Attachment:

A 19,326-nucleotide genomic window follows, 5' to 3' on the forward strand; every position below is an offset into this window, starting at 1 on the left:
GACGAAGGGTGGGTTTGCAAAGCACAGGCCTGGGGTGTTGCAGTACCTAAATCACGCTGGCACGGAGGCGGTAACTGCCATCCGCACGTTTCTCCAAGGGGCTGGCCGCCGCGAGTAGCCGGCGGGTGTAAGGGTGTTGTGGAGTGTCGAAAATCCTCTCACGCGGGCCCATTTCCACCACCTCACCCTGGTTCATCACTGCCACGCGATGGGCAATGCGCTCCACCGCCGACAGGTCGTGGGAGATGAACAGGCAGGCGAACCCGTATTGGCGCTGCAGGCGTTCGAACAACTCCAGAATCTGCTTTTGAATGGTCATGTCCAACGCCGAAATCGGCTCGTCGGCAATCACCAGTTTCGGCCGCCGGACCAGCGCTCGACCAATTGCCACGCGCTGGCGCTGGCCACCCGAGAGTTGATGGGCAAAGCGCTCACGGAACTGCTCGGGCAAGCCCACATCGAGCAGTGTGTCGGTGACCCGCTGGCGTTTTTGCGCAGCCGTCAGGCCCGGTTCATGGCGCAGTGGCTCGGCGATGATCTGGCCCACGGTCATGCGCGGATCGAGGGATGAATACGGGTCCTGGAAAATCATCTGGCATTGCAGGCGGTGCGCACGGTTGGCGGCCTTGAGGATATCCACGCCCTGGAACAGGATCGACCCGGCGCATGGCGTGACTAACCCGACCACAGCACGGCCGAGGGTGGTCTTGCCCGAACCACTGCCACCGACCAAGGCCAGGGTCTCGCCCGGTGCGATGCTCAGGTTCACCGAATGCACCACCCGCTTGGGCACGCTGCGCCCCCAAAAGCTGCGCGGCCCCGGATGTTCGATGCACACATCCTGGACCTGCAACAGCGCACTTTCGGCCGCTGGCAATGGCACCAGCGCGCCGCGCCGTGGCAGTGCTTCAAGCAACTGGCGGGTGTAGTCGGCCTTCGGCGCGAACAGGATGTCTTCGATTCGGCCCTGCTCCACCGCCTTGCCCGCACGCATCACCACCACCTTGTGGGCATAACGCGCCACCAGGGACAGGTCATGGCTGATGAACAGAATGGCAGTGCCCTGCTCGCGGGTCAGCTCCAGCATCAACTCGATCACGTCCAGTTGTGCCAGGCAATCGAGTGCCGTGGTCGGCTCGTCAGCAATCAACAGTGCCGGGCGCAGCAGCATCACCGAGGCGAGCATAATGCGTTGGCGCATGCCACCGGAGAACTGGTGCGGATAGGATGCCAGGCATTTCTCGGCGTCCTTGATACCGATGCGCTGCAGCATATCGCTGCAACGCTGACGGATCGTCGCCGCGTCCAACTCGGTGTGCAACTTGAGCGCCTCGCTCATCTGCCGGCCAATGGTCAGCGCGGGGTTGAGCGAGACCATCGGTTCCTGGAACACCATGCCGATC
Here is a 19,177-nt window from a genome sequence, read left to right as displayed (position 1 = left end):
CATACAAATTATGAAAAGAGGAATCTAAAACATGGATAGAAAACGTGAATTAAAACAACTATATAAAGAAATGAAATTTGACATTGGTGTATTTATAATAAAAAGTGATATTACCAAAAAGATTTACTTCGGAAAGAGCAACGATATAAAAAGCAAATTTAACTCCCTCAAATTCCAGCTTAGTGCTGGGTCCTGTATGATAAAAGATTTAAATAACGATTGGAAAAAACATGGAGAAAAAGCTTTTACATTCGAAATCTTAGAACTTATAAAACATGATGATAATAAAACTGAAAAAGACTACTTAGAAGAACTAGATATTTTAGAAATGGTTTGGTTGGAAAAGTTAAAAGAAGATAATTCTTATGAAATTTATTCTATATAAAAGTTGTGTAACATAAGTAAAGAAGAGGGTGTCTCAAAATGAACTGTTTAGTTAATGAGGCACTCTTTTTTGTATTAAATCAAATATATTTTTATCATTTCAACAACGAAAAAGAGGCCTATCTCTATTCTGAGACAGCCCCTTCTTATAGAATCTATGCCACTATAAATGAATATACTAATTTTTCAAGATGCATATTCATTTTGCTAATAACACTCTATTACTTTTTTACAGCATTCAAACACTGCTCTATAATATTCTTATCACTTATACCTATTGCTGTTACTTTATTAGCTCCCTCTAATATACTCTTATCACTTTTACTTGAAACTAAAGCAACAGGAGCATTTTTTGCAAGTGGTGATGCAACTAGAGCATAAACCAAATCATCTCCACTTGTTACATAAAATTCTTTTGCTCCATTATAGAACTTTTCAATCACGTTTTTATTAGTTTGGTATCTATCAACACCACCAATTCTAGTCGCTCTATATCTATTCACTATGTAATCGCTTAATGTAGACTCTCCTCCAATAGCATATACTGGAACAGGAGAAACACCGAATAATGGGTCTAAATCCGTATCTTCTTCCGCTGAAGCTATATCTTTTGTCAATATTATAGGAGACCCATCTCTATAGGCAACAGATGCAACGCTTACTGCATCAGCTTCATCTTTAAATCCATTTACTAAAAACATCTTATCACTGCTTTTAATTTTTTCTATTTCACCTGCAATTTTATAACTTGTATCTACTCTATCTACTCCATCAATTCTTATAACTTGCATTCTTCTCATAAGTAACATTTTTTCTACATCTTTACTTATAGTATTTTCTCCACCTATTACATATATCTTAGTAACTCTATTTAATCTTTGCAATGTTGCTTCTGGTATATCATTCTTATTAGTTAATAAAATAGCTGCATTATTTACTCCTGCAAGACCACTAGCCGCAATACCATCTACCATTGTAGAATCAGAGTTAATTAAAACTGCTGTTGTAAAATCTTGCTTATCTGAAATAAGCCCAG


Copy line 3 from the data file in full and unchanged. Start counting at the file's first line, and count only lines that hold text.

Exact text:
Here is a 19,177-nt window from a genome sequence, read left to right as displayed (position 1 = left end):